This is the idea of what we do; there’s a reference to childhood moments, and every collection has the purity of a child. The same thing is going on with the shoes, and colette was like that to me.
Would you ever do a 3.PARADIS sneaker collaboration?
Definitely, why not? We would start when the time’s right, when we feel like we have something to say. We don’t just want to collaborate with a sportswear brand because everyone’s doing it — we’ve had offers before that we’ve declined, because we want to collaborate when it makes sense for us. If we have nothing to say about a shoe at that moment, we’re not going to do it.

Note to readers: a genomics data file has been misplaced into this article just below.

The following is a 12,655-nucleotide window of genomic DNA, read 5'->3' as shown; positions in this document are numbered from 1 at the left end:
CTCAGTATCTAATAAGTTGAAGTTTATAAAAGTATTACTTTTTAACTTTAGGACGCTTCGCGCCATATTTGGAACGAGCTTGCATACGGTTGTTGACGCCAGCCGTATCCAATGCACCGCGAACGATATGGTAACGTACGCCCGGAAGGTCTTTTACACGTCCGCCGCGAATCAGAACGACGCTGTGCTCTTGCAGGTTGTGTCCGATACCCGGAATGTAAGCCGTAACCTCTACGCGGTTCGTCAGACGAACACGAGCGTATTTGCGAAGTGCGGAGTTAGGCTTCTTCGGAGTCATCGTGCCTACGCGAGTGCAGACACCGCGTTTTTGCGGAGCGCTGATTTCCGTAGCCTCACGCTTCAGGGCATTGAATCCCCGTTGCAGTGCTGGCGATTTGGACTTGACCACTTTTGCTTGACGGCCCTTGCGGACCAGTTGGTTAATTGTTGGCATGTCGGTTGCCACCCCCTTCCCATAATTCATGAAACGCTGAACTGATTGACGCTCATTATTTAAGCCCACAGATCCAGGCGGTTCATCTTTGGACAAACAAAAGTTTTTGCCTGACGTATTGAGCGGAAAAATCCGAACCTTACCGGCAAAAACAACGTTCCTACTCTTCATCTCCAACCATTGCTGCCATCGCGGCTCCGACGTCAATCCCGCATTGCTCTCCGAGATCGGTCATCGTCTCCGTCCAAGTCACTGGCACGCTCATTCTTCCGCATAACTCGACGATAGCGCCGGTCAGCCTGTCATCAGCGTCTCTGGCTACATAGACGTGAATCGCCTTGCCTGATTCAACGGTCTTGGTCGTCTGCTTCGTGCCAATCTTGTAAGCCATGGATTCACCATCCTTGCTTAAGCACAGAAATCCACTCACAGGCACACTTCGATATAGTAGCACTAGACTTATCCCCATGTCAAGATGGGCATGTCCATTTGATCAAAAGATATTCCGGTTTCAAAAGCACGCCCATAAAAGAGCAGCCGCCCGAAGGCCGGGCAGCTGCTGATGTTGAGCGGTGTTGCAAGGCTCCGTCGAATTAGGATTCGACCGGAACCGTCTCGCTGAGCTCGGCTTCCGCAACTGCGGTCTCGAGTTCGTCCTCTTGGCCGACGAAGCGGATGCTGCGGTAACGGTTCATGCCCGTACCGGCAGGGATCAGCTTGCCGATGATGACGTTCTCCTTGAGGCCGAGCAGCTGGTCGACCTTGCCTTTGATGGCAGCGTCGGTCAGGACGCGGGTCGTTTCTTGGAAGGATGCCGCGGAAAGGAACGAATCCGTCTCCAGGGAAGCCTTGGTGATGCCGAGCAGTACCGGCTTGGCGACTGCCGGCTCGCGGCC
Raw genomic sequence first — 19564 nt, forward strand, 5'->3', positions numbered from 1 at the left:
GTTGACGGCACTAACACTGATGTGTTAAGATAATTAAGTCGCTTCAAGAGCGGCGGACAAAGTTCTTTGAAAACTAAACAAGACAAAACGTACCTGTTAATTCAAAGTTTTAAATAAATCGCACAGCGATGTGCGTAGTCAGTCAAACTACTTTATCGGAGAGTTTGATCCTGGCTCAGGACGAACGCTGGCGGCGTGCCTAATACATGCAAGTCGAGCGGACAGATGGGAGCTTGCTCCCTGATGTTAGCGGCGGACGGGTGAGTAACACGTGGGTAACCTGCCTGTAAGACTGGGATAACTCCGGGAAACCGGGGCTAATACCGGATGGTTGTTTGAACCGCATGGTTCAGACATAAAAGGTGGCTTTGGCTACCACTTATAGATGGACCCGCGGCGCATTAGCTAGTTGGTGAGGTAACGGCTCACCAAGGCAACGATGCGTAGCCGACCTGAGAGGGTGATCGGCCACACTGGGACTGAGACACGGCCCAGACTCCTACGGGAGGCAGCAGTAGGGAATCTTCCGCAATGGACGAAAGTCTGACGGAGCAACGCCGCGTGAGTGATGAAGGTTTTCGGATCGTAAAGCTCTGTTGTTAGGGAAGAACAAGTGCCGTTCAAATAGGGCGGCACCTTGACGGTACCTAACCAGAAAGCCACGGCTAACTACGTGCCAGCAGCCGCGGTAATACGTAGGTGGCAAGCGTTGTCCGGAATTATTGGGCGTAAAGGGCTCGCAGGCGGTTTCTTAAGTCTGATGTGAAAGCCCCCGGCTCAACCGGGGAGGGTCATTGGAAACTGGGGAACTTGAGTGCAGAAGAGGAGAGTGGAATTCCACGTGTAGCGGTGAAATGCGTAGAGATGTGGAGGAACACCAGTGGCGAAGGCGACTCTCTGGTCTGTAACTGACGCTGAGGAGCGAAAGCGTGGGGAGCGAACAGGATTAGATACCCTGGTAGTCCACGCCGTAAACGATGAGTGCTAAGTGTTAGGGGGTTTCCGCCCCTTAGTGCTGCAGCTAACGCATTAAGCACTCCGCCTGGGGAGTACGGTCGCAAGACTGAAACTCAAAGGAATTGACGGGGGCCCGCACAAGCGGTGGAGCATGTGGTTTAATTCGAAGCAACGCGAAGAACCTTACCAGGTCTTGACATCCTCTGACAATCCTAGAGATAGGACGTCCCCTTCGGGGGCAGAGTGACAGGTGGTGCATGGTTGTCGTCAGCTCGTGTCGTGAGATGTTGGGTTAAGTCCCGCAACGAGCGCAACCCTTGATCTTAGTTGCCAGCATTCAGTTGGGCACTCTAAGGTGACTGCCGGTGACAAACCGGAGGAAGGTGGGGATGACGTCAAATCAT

We’re working right now on a project with a sports team just so we can give back. This is something that’s meaningful for us, and this might be a way that we could collaborate with a sportswear brand.
There are too many collaborations today and there’s not a lot of meaning, so to do it there needs to be a deeper meaning, something real that touches people so they can emulate what we do and do the same for others when they find their passion.
What excites you today?
The power of fashion to translate a message and an idea. It’s a power that we don’t realize yet. Fashion can be a factor of change, through fashion I’m able to speak about subjects and make the world a better place.